- Spill Kits. Spill kits are required on all sites at fueling locations in order to properly clean up and dispose of spilled material. If a spill occurs on site, first contain the spill and then contact the site superintendent as they are the person designated to respond to a spill on site. After a spill, the spill as well as the cleanup must be documented in the SWPPP.
- Vehicle/Equipment Washing. It is usually recommended that vehicles and equipment not be washed on site. If you do, the washout waters must be retained on site. These waters cannot be discharged onto another property or into the storm drain system. Also, no soaps or detergents should be used when washing.
- Vehicle/Equipment Maintenance. All vehicle maintenance should occur off-site at a proper maintenance shop if possible. If maintenance on vehicles or equipment does occur on site, a drip pan needs to be used to contain oils and possible leaks.
- Dumpster/Trash Containers. A dumpster or other approved container needs to be on site to contain trash and debris. Never pile trash and debris to be hauled off later. Any blowable trash needs to be properly contained on site to prevent it from blowing around or being washed away into the storm drain system. Waste bins should be covered at the end of the workday or if it rains or snows.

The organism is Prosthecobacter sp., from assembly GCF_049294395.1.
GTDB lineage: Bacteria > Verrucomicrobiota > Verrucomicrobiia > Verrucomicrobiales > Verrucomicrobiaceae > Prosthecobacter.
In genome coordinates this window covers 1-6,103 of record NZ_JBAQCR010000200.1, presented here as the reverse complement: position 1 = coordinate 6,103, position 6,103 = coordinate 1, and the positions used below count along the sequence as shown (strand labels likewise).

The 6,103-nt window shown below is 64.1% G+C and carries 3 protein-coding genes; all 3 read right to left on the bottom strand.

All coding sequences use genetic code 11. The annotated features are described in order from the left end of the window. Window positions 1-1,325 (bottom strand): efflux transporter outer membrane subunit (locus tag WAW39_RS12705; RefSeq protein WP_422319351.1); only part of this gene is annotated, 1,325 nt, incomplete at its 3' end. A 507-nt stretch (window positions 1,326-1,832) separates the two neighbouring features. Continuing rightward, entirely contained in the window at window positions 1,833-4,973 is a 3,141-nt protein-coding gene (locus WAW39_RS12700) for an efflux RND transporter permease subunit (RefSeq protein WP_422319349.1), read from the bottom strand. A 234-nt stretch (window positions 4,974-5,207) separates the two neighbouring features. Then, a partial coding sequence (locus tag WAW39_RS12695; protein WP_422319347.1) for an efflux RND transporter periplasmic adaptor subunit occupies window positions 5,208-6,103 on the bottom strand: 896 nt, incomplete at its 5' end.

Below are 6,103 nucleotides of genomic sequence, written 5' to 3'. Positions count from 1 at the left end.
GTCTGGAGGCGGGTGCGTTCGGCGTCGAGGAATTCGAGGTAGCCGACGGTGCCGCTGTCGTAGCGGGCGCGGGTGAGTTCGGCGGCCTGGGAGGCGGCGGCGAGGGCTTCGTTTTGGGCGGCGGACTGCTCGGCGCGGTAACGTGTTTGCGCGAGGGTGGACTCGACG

- Trash/Debris. All trash and debris from your operations should be cleaned up before you leave the construction site at the end of each workday.
- Dewatering. When dewatering is necessary, never discharge contaminated water into the storm drain system and if possible dewater onto your site and not off-site. Always check to see if any permits are required in your state and take care not to damage any dewatering lines or equipment.
- Dust Control. Dust controls include using water tracks, limiting access to the site, slowing the speed of vehicles, minimizing work in high winds, dumping materials slowly, preventing trackout, preserving vegetation, covering stockpiles, and wind fences. Where dust is a concern, minimize the disturbance of steep slopes as well.
- Preserve Vegetation. Native vegetation is one of the most effective erosion and sediment controls. To the extent practicable, minimize the disturbance of vegetation to maintain its benefits.
- Preserve Topsoil. When developing an excavation and earth site, try to preserve as much of the topsoil as you can. Topsoil holds most of the nutrients needed to grow vegetation, which is essential for keeping pollutants from entering the storm drain. Topsoil also helps stormwater seep into the ground, which will lower the amount of water leaving the site and carrying pollutants into water bodies.
- Prevent Compaction. Areas where pervious surfaces will exist at the end of the project should be protected from compaction as much as possible. Restricting vehicle and equipment access to the area is a good way to prevent compaction. If an area does become compacted, implement soil conditioning techniques at the end of the work in those areas to reduce the compaction.
- Stabilization. You must have a plan for vegetative and non-vegetative practices. Depending on your area, you may need to initialize soil stabilization within 14 days of completing earth disturbing activities, which includes areas of the site that are no longer active. If you are discharging to high quality waters or waters that are impaired with pollutants, you may need to finish stabilizating the area within 7 days of completing earth disturbing activities.